One of my earliest memories regarding music was the lyric “You’ve got to roll with the punches to get to what’s real.” I had no idea what song it was from and did not care; it was a fun line to sing for the 4-year-old iteration of myself.
I later came to realize it was from the song “Jump” by legendary rock band Van Halen. As years passed by, I purchased “Jump” along with another Van Halen song called “Panama” on my tablet, not really knowing or caring about the technical skills or talent of the band.
When I dove deeper into my classic rock obsession, I realized that Van Halen had a seemingly endless stream of fantastic songs, dating back to 1978 and their self-titled debut album, “Van Halen.” The aspect that caught my attention was the guitar playing; I had not heard anything like it in my short time of being a classic rock aficionado.
After reading up on the band, I learned that the wizard playing the guitar was named Eddie Van Halen. He and his brother Alex Van Halen were the bands’ namesake. Songs like “Dance the Night Away,” “Summer Nights” and “Love Walks In” quickly became my mantras.
I started playing the guitar after my freshman year of high school, and after learning the obligatory “Smoke on the Water” intro riff, I set my sights to the top. I figured, “How hard could it be?” and tried to learn the classic Van Halen song “Running with the Devil” and shockingly not, I could not play it well. Coming from first-hand experience — if you are trying to learn the guitar, do not expect to nail a Van Halen riff or solo within your first year of playing.
I ditched trying to learn the song and focused on improving my basic skills on the guitar. After meeting another Van Halen diehard at school, my focus returned to learning their songs. Figuring out techniques such as tapping, pinch harmonics and tap harmonics from watching Van Halen guitar lessons on YouTube gave me the confidence to start learning their songs again.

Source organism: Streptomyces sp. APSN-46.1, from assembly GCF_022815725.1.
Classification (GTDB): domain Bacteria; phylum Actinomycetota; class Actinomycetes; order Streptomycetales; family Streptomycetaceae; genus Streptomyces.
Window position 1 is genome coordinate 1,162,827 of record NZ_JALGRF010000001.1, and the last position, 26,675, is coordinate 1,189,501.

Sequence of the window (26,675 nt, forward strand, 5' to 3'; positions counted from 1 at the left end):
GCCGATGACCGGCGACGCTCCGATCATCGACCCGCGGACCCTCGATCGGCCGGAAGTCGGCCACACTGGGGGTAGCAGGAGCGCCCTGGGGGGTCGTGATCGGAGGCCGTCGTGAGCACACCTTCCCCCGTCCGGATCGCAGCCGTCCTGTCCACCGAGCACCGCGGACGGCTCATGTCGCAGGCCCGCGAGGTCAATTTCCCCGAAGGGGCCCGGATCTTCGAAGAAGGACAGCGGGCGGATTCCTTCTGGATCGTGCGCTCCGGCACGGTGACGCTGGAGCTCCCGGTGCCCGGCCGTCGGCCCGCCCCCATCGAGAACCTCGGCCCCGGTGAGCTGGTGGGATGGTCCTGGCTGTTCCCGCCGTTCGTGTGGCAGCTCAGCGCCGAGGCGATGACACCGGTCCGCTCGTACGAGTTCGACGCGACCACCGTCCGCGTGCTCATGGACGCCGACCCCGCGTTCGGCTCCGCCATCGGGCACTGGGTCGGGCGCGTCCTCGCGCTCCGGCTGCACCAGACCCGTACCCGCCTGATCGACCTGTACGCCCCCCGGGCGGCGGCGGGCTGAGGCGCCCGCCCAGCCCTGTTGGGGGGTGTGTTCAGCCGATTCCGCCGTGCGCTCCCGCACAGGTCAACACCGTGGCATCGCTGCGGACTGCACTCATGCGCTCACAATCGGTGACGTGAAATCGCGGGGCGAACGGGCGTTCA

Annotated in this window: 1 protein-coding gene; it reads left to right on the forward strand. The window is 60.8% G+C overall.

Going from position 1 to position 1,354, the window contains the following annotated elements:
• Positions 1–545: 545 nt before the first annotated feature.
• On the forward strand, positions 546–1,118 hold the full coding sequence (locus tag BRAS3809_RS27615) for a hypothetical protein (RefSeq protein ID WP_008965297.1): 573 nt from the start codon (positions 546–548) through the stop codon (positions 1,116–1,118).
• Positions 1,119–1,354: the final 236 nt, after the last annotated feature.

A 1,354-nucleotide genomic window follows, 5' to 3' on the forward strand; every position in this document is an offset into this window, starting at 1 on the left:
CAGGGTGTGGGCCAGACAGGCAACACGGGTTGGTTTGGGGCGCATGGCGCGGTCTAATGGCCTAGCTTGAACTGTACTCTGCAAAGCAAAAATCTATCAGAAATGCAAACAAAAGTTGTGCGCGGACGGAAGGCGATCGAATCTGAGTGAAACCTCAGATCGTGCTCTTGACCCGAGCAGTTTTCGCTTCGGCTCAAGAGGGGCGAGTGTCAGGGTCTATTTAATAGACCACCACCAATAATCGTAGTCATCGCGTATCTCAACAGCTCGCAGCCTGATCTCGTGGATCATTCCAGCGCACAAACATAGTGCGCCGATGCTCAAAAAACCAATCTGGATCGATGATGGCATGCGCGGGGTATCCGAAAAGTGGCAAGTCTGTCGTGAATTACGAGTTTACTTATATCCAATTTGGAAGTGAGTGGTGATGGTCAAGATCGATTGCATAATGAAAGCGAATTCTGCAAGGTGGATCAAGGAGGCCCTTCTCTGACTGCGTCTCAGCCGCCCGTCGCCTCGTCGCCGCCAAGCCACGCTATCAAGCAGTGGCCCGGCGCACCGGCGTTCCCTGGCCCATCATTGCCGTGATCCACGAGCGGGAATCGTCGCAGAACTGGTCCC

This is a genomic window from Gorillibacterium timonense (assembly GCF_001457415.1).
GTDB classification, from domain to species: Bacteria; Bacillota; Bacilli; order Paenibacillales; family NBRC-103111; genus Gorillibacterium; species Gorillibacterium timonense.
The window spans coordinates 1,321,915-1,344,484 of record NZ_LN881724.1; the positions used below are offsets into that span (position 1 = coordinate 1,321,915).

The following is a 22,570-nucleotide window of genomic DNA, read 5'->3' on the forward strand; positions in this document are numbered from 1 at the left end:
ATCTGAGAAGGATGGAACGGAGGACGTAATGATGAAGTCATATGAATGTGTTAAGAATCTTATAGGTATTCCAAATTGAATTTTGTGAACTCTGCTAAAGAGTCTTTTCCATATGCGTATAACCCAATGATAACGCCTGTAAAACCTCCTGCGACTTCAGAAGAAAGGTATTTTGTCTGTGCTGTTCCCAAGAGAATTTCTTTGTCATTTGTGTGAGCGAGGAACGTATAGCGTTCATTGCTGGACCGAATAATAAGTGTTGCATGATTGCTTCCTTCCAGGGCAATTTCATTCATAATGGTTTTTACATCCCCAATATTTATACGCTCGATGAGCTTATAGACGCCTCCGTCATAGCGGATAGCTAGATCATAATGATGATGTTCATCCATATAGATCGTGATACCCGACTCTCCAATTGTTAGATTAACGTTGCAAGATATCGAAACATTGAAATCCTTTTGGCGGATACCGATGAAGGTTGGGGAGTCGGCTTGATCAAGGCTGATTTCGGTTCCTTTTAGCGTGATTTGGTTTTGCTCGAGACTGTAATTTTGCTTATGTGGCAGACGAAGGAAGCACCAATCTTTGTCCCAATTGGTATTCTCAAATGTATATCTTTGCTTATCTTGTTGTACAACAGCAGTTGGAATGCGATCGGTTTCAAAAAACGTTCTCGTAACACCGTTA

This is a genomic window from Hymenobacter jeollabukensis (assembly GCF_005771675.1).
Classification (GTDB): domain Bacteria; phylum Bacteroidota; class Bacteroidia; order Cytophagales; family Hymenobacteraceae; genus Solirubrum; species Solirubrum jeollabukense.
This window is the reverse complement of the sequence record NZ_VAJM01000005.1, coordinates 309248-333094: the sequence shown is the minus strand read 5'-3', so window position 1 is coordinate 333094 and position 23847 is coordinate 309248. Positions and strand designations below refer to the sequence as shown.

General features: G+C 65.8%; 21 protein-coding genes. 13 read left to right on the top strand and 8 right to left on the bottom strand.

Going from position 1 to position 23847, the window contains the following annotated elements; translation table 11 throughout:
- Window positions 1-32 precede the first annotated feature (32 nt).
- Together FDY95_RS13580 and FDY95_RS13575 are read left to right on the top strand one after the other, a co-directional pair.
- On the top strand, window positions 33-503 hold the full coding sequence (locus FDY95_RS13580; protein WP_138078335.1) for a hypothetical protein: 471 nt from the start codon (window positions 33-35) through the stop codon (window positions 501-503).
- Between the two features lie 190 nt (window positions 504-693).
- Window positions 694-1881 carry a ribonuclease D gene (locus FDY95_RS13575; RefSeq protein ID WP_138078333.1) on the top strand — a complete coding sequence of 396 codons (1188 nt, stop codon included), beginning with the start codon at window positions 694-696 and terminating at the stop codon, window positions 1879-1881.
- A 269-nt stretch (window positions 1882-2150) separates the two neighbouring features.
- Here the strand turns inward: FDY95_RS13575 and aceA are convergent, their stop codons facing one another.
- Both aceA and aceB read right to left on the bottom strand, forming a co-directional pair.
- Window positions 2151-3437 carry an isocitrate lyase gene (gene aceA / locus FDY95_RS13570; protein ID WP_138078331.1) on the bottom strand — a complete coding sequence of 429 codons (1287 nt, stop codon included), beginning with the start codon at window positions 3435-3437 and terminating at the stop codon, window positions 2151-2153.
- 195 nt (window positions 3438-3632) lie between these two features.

While I did not match the dexterity of Eddie, I was able to recreate bits and pieces of some of his most famous riffs, in songs like “Eruption” and “Hot for Teacher.” I even bought a couple of Van Halen effects pedals to help my guitar emulate the sound of Eddie’s.
About a year later, I was window shopping at Guitar Center and saw a sleek black guitar hanging from the glorious guitar wall and asked an employee to take it down to show me. It was an Eddie Van Halen signature model. I plugged the guitar into an amp, and I knew it was the one. I left the store that day knowing that I had to have it.
I worked long hours and saved up until I was able to return to Guitar Center and buy it. Returning home and plugging the new guitar through my Van Halen effects pedals was my Marty McFly moment from “Back to the Future.” The sound was enormous, and most importantly it sounded like my guitar hero.
It was a shot to the heart when I opened Instagram on Oct. 6 to see Eddie’s son Wolfgang Van Halen make a post memorializing his father. Eddie had throat cancer for 20 years, but I had heard nothing of him being hospitalized or the condition worsening until I saw Wolfgang’s post.
Singers and songwriters such as Don Henley and John Mayer speak to people through their words while Eddie Van Halen spoke to and connected with people through his guitar. Van Halen was able to set emotion and tone very well through his music, and it was always the perfect complement to the music.
Seeing a ton of classic rock bands and guitar gods in concert over the past couple of years has been a very gratifying experience for me. My bucket list of guitar players to see live went down to two, and now one of those cannot be filled.
I cannot stress how important Eddie Van Halen’s music was to me, as a musician trying to follow in his footsteps, and a fan who is always in awe of his greatness.